Belfast Telegraph

Aaron Edwards: Strategic response needed to eradicate paramilitarism for good

The UVF was quick to issue a statement denying responsibility for Ian Ogle's murder.
The UVF was quick to issue a statement denying responsibility for Ian Ogle's murder.

By Aaron Edwards

The barbaric murder of 45-year-old Ian Ogle in east Belfast earlier this week points to the challenges that still remain for all those committed to eradicating paramilitarism.

Security sources believe the killing had all the hallmarks of a paramilitary-style attack, with most people attributing blame to the UVF.

The UVF was quick to issue a statement denying responsibility, an unusual step that may well indicate the killing was unsanctioned by the group's senior leadership on the Shankill Road.

"Whoever did it did not do it in the name of loyalism or the UVF," ran the faction's statement. This denial has since been disputed by Mr Ogle's daughter, who said that her family had been terrorised for 18 months at the hands of people purporting to be from the east Belfast UVF.

It appears that the events leading up to Mr Ogle's death are connected to the claim that the east Belfast unit had summoned Mr Ogle and his son for a 'punishment beating by appointment'.

This is not the first time that UVF members have been involved in such attacks and it is unlikely to be the last.

In 2010 the UVF in west Belfast was believed to have executed a former member of the Red Hand Commando (RHC), Bobby Moffett, who had refused to take a beating at the hands of the organisation.

The Moffett murder led to widespread revulsion and damaged the organisation's standing not only in its Shankill heartland but also amongst the ranks of its veteran membership. In their October 2015 assessment of paramilitary groups, the PSNI and MI5 noted how "individual members of the UVF were heavily involved in violence and crime".

By April 2018, however, the UVF was joining with the UDA/UFF and RHC in once again renewing its commitment to the process of conflict transformation, thereby denouncing criminality in all its guises. The UVF has certainly made some progress in reining in its more violent tendencies.

However, it has not gone far enough. While its east Belfast faction issued a conciliatory statement in the wake of Mr Ogle's murder - recognising how actions "of this sort undermine the positive transformation which is taking place with the organisation" - the wider organisation faces a dilemma. Does it continue to support its own policy outlined in April last year or does it simply carry on like it is business as usual?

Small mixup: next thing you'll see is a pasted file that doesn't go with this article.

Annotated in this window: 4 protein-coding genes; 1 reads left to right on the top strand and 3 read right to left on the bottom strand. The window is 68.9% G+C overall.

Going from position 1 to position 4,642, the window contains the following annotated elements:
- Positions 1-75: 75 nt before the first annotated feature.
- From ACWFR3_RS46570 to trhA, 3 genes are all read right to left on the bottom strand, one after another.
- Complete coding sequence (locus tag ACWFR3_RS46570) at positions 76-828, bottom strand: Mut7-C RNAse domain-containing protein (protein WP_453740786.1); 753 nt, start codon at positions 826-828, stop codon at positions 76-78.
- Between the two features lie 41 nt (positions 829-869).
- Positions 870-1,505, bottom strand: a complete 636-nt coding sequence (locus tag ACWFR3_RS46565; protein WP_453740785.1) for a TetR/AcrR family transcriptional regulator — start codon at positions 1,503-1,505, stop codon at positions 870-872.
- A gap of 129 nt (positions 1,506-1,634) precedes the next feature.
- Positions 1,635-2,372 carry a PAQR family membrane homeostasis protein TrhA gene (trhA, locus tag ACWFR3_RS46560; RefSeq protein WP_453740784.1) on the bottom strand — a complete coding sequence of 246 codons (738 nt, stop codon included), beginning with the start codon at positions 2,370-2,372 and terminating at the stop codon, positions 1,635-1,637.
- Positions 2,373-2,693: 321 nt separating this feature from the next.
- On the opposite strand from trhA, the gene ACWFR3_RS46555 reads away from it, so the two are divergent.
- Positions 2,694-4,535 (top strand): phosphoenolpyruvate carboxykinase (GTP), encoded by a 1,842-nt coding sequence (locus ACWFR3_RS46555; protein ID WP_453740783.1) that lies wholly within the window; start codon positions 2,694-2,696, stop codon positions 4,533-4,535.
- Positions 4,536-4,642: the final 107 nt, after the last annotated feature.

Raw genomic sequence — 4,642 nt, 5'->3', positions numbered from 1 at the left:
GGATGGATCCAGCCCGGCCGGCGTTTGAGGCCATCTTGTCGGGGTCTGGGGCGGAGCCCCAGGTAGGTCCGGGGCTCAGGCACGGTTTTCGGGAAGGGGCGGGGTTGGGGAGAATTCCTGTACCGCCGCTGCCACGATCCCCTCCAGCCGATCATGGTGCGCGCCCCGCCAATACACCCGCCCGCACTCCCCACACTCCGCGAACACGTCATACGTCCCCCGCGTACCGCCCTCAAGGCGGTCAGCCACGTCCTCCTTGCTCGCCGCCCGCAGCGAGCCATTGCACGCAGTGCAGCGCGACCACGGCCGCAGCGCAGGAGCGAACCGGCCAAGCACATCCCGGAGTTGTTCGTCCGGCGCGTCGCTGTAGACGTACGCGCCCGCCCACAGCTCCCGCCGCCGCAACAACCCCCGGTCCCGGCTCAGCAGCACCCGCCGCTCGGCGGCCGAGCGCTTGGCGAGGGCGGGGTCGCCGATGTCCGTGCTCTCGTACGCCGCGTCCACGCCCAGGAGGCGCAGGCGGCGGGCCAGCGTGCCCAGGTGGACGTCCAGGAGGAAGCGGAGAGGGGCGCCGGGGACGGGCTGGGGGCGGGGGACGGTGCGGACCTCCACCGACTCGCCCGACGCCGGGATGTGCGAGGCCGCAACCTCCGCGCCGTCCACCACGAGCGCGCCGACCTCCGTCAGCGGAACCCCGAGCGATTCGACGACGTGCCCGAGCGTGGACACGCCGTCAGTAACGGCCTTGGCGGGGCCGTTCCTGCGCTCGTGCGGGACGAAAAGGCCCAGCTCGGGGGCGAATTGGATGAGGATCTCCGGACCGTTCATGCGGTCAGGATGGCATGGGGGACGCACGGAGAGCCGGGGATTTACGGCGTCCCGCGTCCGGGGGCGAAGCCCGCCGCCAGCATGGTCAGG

This is a defining moment for the UVF senior leadership.

Either they move to impose more direct control on their east Belfast faction, a course of action they have traditionally resisted, or they face the prospect of further instability at the hands of local units like this one.

As events in the 1990s attest, the UVF has a chequered history of imposing direct control on its highly-localised units.

Nevertheless, even the UVF senior leadership are aware that continuing paramilitary control falls far short of the objectives they themselves set when they helped shape the 1994 ceasefires.

As I made clear in an article for the Belfast Telegraph a few weeks ago, loyalist paramilitaries remain in existence not only because of the strategic decisions of their leaderships, but also because of a broader failure to tackle the root causes of such militancy

Ironically, there have always been consistent calls from within loyalism for the authorities to deal with what the PSNI calls "mid-level crime gangs".

Regrettably, these progressive voices have been continually marginalised. Ignoring the will of the people is, of course, made possible by the political vacuum that exists in Northern Ireland.

With long waiting lists for basic health care, alleged political corruption, to say nothing of the uncertainty of what Brexit may mean for the union between Great Britain and Northern Ireland, the problem of paramilitarism is often left on the back-burner.

However, it is important that opinion formers and the public keep the pressure on the police and National Crime Agency, the politicians and the political institutions to do all in their power to eradicate paramilitarism.

Berating paramilitary organisations for their failure to transform into community-based organisations is an attractive first response but it is not enough.

More strategic questions must be asked of paramilitary organisations still roaming our streets.

One of the most obvious to ask is not why these groups continue to exist, but why do they do what they do? Answering this more profound question will help us to unlock a more strategic response to tackling paramilitarism and, with any luck, finally eradicate it from our midst.

Aaron Edwards is an academic and author of UVF: Behind the Mask, published by Merrion Press

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